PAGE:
The outdoor travel adventure market, however, is also all about perception. In the post Second World War era, many societies, North America especially, emphasized moving forward, the acquisition of material goods, and stimulating economic growth. And who could argue with those fundamental principles of advancing the cause of human civilization. However, economic bubbles can burst; the “edifice” can grow beyond its own capacity to sustain itself. And sustainability is often at the core of the outdoor travel adventure market. Needless to say — and in this fast-growing market there is still the need to emphasize to consumers the need to judge the source carefully because so-called sustainable travel may not be legitimate — sustainability is a fundamental issue of management in those companies and suppliers who commit themselves to this unique field of travel.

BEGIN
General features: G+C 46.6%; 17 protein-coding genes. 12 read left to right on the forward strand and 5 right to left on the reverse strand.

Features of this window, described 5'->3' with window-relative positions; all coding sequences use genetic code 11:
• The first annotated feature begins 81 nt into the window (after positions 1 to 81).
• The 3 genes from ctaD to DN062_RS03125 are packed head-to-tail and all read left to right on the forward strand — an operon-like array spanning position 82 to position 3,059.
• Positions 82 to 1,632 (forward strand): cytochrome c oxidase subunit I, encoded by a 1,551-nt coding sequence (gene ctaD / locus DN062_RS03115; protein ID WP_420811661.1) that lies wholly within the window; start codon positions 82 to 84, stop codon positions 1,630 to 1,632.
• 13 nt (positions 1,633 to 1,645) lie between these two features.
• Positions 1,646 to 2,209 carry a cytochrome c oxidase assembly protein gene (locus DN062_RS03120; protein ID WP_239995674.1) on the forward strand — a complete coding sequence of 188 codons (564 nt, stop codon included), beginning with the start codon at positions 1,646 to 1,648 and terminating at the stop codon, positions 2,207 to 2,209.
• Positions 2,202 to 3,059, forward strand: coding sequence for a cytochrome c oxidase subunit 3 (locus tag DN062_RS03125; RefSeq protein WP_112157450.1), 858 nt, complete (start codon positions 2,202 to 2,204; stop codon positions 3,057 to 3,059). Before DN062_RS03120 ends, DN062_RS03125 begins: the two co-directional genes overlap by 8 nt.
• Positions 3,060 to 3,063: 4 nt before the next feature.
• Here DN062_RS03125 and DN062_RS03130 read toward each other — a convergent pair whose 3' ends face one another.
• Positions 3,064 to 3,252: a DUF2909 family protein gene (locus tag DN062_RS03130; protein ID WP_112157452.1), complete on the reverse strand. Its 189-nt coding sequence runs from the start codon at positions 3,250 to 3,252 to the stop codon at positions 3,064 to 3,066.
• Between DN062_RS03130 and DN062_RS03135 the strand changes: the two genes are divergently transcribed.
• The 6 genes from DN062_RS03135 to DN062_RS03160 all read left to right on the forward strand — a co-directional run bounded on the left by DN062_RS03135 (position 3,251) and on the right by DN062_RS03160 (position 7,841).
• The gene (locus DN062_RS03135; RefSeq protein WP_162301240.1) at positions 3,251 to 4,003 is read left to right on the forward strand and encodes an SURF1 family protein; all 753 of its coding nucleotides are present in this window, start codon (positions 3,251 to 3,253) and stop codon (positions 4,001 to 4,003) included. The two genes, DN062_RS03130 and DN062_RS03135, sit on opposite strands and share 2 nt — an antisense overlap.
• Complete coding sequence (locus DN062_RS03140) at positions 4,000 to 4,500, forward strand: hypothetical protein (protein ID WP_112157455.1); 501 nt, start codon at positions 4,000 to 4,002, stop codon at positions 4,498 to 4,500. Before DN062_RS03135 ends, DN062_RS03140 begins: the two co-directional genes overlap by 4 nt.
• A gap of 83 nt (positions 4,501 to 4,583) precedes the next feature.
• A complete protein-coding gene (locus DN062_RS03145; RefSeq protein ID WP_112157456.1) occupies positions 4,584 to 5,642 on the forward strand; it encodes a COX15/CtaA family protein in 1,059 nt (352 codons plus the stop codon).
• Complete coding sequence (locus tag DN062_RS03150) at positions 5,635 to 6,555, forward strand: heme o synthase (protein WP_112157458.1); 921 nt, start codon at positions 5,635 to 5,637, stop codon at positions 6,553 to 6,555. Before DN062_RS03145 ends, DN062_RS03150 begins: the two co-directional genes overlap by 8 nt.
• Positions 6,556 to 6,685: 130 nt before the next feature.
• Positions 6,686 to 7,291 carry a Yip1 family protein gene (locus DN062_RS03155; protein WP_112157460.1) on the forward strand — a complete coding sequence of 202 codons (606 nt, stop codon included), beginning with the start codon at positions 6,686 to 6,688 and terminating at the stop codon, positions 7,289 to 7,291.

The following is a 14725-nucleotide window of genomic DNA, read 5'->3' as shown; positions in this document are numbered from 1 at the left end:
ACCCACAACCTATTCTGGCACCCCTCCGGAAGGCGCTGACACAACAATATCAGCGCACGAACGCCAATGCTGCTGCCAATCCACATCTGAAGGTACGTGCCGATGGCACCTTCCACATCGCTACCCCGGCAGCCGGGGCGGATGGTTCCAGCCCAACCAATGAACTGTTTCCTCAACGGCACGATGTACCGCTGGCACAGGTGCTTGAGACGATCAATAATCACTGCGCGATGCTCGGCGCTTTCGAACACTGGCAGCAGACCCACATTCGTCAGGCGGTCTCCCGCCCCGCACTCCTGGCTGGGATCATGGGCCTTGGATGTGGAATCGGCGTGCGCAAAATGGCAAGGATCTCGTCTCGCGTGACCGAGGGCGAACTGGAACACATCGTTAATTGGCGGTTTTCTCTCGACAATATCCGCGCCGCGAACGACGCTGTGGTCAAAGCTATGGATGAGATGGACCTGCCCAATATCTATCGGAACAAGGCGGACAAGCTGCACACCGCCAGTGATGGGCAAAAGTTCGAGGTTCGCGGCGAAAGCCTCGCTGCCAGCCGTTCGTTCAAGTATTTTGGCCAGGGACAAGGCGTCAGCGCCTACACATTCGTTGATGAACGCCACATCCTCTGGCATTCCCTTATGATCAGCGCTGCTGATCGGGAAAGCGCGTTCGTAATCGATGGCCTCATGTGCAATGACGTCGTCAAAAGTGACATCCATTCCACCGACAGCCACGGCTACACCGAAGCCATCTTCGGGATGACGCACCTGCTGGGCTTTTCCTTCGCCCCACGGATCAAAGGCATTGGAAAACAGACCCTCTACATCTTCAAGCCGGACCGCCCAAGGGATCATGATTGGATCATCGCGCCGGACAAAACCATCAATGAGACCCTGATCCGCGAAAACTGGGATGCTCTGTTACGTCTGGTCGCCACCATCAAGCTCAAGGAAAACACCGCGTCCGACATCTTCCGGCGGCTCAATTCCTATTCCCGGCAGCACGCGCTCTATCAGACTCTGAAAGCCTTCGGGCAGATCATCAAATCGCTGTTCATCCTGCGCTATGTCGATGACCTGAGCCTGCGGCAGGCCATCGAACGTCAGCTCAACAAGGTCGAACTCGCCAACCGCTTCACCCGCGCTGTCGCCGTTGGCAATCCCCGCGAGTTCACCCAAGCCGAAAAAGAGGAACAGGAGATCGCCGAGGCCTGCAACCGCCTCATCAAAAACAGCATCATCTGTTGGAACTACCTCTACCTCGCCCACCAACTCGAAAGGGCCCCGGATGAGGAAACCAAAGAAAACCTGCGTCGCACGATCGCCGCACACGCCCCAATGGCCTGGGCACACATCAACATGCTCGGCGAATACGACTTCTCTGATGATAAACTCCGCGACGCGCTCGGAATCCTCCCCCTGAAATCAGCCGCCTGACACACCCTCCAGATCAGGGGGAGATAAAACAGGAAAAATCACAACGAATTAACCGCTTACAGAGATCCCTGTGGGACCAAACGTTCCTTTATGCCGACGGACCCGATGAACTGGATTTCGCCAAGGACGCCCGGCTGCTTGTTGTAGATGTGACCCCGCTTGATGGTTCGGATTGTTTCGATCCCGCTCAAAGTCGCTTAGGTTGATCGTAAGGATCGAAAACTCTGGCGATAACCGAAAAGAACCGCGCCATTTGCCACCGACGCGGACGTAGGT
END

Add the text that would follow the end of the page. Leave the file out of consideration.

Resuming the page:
In the United States, tourism is now the third largest retail industry; and in other nations it is the prime source of revenue. According to a 1998 article in Forbes magazine, this part of the travel and tourism market generated $7 billion dollars in the U.S. A few years later, the Wall Street Journal estimated that the market had reached $245 billion. A World Travel and Tourism Council report put that figure internationally at $154 billion and growing annually by 20 percent. In other studies, primarily by National Geographic and the Travel Industry of America, adventure or “active” travel was 20 percent of the leisure travel market. Furthermore the reports suggested that new forms of travel behaviour have emerged; and have referred to that behaviour as “sustainable tourism behaviour” or to the actual participants as “geotourists”. And that pervasive socio-demographic phenomenon known as “Baby Boomers” has contributed significantly to this renewed emphasis on travel, which is both interconnected and interdependent. In addition, another report has show that women represent key consumers of outdoor adventure travel; especially women whose purchasing power and self-determination have increased dramatically over the last decades.